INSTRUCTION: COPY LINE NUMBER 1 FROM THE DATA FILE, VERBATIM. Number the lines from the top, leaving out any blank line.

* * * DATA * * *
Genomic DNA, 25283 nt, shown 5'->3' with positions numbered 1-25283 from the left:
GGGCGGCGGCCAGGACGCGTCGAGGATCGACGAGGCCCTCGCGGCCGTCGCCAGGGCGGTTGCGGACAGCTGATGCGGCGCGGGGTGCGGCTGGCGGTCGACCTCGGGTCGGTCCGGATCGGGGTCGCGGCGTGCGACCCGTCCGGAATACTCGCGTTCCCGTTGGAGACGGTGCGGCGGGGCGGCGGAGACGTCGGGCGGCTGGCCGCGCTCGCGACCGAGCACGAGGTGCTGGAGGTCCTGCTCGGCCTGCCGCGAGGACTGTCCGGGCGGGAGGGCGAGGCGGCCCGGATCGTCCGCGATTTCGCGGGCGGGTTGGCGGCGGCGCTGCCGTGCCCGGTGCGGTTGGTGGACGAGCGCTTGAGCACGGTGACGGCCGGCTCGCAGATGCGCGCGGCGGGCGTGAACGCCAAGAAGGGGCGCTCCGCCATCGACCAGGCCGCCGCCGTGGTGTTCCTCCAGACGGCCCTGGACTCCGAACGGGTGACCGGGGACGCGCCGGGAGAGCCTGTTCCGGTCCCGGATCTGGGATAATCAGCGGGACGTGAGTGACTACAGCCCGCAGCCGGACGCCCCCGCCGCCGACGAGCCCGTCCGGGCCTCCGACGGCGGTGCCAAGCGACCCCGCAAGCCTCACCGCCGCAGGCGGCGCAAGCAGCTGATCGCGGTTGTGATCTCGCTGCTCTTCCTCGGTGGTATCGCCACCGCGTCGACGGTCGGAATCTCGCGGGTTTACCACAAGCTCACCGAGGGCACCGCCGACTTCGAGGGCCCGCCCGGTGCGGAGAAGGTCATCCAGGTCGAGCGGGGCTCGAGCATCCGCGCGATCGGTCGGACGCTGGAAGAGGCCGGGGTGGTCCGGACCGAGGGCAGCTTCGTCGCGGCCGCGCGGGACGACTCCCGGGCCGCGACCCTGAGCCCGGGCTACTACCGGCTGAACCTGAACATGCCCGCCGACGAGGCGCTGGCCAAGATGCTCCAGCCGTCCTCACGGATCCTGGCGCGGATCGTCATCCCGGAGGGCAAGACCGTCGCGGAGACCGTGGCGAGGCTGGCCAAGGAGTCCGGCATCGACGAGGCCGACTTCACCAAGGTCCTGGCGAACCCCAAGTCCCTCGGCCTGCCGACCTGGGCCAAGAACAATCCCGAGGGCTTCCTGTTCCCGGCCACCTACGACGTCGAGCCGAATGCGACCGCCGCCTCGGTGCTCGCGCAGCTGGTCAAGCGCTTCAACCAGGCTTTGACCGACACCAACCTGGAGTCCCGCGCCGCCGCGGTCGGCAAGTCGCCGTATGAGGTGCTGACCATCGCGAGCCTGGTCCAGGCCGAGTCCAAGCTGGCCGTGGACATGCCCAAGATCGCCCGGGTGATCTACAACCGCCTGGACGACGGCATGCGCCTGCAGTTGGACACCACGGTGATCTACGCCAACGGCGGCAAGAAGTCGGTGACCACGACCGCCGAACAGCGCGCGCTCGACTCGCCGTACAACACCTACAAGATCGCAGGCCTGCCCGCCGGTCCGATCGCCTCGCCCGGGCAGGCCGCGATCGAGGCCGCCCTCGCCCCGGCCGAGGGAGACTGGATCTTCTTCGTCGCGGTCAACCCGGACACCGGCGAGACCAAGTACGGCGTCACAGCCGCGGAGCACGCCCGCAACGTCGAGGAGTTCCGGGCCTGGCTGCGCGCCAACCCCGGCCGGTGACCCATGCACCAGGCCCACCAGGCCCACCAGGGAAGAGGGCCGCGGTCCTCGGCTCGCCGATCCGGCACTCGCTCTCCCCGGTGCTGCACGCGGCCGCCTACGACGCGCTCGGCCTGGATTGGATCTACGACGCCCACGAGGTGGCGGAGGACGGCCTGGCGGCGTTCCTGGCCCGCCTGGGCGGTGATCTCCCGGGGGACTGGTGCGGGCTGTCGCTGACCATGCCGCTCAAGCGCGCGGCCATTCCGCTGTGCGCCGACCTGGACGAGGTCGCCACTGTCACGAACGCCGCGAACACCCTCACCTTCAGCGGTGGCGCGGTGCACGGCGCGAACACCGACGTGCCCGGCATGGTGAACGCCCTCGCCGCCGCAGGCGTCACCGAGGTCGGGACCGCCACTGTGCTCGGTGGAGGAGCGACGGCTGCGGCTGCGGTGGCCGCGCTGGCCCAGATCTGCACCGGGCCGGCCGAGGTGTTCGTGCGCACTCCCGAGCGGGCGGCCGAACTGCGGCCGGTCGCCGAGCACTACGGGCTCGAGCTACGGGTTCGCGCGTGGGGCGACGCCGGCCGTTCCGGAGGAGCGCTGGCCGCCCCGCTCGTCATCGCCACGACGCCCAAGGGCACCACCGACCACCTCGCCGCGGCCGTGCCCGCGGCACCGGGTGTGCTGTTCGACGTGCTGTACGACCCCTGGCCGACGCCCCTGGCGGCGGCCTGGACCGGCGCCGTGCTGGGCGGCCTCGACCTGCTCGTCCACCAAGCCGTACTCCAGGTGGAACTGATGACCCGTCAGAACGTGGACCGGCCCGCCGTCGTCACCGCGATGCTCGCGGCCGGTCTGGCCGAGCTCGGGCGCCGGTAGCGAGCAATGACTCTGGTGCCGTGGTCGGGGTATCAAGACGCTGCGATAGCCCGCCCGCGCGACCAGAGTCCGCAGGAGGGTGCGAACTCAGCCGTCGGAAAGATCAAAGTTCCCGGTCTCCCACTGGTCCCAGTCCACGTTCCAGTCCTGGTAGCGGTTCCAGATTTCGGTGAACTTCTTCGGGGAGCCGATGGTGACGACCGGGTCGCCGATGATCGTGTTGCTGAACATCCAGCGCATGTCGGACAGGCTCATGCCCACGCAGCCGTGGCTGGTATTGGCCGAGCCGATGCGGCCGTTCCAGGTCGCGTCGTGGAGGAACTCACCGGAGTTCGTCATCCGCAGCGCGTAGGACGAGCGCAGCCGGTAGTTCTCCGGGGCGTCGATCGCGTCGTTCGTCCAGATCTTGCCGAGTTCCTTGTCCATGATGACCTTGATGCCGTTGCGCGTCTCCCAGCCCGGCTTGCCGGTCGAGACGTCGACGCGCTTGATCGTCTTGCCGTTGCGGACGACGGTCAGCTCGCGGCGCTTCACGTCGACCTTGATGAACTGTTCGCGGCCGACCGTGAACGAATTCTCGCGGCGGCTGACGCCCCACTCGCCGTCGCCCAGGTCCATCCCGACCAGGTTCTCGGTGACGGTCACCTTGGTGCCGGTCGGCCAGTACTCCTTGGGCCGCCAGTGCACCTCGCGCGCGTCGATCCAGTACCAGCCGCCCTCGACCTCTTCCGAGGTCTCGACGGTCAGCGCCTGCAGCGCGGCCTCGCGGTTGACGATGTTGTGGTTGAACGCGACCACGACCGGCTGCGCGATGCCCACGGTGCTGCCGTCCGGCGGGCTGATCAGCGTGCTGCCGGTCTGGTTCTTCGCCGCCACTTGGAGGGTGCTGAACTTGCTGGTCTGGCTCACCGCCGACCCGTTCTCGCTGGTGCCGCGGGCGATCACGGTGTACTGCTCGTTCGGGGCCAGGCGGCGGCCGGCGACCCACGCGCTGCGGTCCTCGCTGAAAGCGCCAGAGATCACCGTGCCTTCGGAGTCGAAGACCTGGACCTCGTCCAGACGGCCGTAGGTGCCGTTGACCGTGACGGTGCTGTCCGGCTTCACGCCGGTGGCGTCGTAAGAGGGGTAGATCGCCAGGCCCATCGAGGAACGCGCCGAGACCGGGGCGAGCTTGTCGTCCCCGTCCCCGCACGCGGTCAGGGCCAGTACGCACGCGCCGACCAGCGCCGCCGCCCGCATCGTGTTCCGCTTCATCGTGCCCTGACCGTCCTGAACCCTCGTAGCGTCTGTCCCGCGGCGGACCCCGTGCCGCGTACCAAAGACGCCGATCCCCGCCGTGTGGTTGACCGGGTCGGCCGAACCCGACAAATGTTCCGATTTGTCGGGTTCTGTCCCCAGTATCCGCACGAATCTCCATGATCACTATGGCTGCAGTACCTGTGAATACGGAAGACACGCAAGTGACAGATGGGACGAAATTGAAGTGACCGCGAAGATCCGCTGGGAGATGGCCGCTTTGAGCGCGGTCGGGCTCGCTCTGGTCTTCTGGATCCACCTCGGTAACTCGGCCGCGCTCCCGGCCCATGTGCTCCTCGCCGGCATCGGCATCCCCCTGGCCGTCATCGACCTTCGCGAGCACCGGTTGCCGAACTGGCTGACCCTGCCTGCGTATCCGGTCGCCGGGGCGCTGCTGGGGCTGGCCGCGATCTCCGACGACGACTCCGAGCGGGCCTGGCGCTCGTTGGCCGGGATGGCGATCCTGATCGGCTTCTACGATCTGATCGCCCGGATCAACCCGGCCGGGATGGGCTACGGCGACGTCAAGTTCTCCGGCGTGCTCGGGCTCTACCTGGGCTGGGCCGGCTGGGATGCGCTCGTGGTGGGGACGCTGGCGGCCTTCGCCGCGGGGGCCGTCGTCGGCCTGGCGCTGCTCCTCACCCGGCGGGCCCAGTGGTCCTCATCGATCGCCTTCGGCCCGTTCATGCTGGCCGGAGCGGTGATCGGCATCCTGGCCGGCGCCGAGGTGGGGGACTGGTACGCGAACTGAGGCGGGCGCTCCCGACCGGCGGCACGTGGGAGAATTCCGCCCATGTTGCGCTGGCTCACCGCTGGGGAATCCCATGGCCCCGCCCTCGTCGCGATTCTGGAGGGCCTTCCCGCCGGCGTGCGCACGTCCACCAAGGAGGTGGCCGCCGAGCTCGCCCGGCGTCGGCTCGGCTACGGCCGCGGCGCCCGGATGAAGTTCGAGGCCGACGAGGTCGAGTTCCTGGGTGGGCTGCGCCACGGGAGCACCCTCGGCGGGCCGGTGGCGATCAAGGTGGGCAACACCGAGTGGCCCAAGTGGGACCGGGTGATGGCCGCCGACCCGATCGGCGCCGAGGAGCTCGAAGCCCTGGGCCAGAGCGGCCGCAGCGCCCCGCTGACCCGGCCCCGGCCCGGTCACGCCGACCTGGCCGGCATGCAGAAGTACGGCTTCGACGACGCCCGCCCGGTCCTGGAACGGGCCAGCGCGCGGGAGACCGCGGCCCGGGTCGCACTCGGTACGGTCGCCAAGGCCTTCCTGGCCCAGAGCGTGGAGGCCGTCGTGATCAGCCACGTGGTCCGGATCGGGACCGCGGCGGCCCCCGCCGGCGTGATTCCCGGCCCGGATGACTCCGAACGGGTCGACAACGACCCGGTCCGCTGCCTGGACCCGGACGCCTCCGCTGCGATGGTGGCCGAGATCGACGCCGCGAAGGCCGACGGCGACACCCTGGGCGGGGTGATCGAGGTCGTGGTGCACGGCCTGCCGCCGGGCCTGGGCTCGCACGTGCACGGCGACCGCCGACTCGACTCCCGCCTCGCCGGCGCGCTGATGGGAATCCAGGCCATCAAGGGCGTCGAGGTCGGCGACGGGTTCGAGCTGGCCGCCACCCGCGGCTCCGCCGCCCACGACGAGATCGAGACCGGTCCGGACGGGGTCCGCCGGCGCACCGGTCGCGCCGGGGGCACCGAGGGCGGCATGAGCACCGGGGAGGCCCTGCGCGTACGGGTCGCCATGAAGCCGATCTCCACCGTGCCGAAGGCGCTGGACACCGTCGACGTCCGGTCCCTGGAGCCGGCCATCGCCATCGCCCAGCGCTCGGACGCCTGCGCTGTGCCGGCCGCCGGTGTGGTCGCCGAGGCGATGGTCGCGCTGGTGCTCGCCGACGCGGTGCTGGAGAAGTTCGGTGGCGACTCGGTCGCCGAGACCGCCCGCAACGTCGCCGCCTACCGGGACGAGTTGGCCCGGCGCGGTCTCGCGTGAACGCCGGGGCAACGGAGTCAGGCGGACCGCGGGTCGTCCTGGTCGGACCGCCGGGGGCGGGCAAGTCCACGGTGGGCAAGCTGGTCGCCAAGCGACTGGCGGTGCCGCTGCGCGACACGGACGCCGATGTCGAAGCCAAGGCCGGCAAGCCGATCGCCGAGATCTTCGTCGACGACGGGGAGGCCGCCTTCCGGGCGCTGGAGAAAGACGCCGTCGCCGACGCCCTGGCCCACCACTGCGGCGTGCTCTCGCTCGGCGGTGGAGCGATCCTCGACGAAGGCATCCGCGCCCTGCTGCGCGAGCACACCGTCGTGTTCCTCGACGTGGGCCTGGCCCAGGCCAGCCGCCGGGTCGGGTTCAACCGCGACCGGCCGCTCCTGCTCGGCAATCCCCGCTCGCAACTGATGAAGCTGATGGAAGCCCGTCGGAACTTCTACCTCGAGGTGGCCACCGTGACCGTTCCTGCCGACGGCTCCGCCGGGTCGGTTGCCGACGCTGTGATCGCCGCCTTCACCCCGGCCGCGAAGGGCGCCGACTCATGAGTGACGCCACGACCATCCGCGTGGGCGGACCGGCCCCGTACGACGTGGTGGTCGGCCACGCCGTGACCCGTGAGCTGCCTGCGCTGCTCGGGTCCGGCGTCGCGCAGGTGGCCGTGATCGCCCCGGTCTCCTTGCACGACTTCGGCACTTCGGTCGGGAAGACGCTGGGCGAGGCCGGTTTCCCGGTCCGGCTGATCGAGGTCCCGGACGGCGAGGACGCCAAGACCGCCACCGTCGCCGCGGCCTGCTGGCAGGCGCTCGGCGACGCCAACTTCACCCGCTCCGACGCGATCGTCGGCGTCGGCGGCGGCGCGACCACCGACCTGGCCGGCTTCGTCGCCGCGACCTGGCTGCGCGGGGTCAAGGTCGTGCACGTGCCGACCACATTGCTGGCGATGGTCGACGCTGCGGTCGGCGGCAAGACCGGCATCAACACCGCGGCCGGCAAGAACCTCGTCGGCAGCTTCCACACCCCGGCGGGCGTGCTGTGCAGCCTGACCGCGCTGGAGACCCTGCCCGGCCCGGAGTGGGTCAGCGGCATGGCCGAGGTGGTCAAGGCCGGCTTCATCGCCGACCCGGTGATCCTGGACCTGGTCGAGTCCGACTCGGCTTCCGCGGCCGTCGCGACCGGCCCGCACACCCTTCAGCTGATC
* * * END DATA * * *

Genomic DNA, 25283 nt, shown 5'->3' with positions numbered 1-25283 from the left: